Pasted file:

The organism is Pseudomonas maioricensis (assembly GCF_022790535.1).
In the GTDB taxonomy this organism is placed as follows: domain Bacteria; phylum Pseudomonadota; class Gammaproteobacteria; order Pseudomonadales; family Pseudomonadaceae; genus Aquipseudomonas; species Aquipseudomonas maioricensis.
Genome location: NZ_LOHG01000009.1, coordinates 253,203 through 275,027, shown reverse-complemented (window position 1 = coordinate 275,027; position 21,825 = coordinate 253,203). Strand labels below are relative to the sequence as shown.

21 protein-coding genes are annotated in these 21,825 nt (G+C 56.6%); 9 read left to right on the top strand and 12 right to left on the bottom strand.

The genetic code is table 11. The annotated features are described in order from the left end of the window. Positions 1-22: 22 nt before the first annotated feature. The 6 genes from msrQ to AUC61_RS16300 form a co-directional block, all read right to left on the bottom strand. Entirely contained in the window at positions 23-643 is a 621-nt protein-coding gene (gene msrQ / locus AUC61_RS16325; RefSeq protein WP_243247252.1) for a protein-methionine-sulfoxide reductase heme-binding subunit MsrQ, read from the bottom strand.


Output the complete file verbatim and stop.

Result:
The organism is Pseudomonas maioricensis (assembly GCF_022790535.1).
In the GTDB taxonomy this organism is placed as follows: domain Bacteria; phylum Pseudomonadota; class Gammaproteobacteria; order Pseudomonadales; family Pseudomonadaceae; genus Aquipseudomonas; species Aquipseudomonas maioricensis.
Genome location: NZ_LOHG01000009.1, coordinates 253,203 through 275,027, shown reverse-complemented (window position 1 = coordinate 275,027; position 21,825 = coordinate 253,203). Strand labels below are relative to the sequence as shown.

21 protein-coding genes are annotated in these 21,825 nt (G+C 56.6%); 9 read left to right on the top strand and 12 right to left on the bottom strand.

The genetic code is table 11. The annotated features are described in order from the left end of the window. Positions 1-22: 22 nt before the first annotated feature. The 6 genes from msrQ to AUC61_RS16300 form a co-directional block, all read right to left on the bottom strand. Entirely contained in the window at positions 23-643 is a 621-nt protein-coding gene (gene msrQ / locus AUC61_RS16325; RefSeq protein WP_243247252.1) for a protein-methionine-sulfoxide reductase heme-binding subunit MsrQ, read from the bottom strand.